“I don’t like the hassling, silly things in rock. I want to keep writing very English songs.”
—Ray Davies, 1967
A few days ago I praised Phil and Dave Alvin as a two-man, American roots music preservation society, offering them up as a bizarro version of The Kinks. Granted, instead of preserving village greens, the Alvins are trying to preserve country blues (ba-dum-CHHH!). So, this time out I’d like to showcase the Brothers Davies in the last gasp of their golden age (roughly 1967-72). Of course, leave it to me to publish this post on the 4th of July — speaking of Dave Alvin. After all, nothing says, “America, fuck yeah!” like celebrating the most artful English band of its era, if not ever.
Though the video below is only a half-hour, it perfectly distills the songwriting genius of Ray Davies and the deft, versatile juggernaut that was The Kinks. You get the decidedly British lyricism and balls-out American rhythm and blues. You get Ray’s preternatural sense of melody and Dave‘s distinctive, biting guitar tone. You get a band that’s just as comfortable laying back on ballads and pop songs as they are swinging through trad jazz-influenced music hall and kicking up dust on rock ‘n’ roll — sometimes within the same song. And you get “Waterloo Sunset,” one of the greatest songs of the 20th century.
As I do from time to time, below the video itself is an annotated setlist. Rather than numbering the songs 1, 2, 3, etc, I’ve noted the time at which each song begins.
The Kinks In Concert
Filmed for BBC-TV
January 24, 1973
Ray Davies – vocals, acoustic guitar, harmonica
Dave Davies – electric guitar, harmony vocals (lead vocals on “Good Golly Miss Molly”)
John “The Baptist” Gosling – piano, harmony vocals
John Dalton – bass
Mick Avory – drums
+ The Mike Cotton Sound
Mike Cotton – trumpet
John Beecham – trombone, tuba
Alan Holmes – baritone sax, clarinet
+ Unknown female backup singers
0:00 – Victoria
“I was born, lucky me
In a land that I love
Though I am poor, I am free
When I grow I shall fight
For this land I shall die
Let her sun never set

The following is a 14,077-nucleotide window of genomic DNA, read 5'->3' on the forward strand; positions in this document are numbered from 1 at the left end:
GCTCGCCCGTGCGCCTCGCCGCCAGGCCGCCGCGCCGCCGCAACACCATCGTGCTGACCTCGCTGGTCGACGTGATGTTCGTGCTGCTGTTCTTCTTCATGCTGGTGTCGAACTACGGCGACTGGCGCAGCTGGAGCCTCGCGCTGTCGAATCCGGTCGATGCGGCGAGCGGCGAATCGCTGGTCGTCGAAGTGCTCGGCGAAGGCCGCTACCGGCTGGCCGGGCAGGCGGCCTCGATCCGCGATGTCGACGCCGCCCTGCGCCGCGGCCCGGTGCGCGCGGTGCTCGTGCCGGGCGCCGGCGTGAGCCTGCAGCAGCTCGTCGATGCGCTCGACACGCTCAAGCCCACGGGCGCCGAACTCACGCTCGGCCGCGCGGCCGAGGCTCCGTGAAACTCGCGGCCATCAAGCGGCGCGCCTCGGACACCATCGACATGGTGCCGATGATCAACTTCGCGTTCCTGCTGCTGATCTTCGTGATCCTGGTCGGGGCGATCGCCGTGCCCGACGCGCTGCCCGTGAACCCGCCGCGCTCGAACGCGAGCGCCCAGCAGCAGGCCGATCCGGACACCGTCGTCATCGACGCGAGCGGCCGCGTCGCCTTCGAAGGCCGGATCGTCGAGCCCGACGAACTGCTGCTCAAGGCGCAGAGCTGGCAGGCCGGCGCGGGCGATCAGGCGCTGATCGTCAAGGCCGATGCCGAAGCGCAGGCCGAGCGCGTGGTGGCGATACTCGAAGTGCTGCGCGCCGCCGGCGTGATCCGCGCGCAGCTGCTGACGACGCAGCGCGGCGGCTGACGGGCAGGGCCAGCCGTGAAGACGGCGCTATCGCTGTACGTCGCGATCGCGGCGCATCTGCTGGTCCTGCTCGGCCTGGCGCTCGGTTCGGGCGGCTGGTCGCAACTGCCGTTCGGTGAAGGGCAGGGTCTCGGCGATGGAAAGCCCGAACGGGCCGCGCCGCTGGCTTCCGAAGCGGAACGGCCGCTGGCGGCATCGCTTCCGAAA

One of my favorite Kinks songs from arguably my favorite album — a toss-up between Arthur (1969) and Muswell Hillbillies (1971) — “Victoria” was the band’s first out-and-out rocker since Face To Face (1966) featured tracks like “Party Line,” “A House In The Country,” and “Holiday In Waikiki.” Lots to love here: Dave’s signature riff, Dalton’s driving, busy bassline, that “Land of hope and gloria” bridge is to die for, and of course, Ray’s lyrics function as both critique of and sly homage to the British Empire, which is probably true of the whole album.
As most Kinks fans probably already know, “Victoria” was the theme song to a long-lasting sitcom starring a frumpy landlord named Victoria, who ran a boarding house for over 60 years, and constantly got into hilarious misunderstandings with her tenants India, Australia, Hong Kong, etc.
As a related aside, this tune was forever launched into my personal pantheon with Grand Champeen‘s consistently top shelf covers. Here’s my favorite version.
Grand Champeen – Victoria
House Of Smoke & Mirrors, Austin, TX
June 3, 2006
2:56 – Acute Schizophrenia Paranoia Blues
In the 1998 Konk/Velvel reissue of Muswell, Ray says, “I went inside myself and thought, ‘I just want to make my own existentialist type record.'” Given that the album continually addresses themes of paranoia, insecurity, and psychological distress (“20th Century Man,” “Alcohol,” “Here Come The People In Grey,” “Complicated Life”), I’d say he succeeded. “Acute Schizophrenia” is definitely of a piece with these songs. Viewed in a sociopolitical context, the lyrics of Muswell are clearly a reaction to the tectonic and so-called “progressive” shifts of the late ’60s/early ’70s. However, the album is also reacting against the musical trends of the era, with the anachronistic trad jazz horn section cleverly mirroring this sense of period dislocation.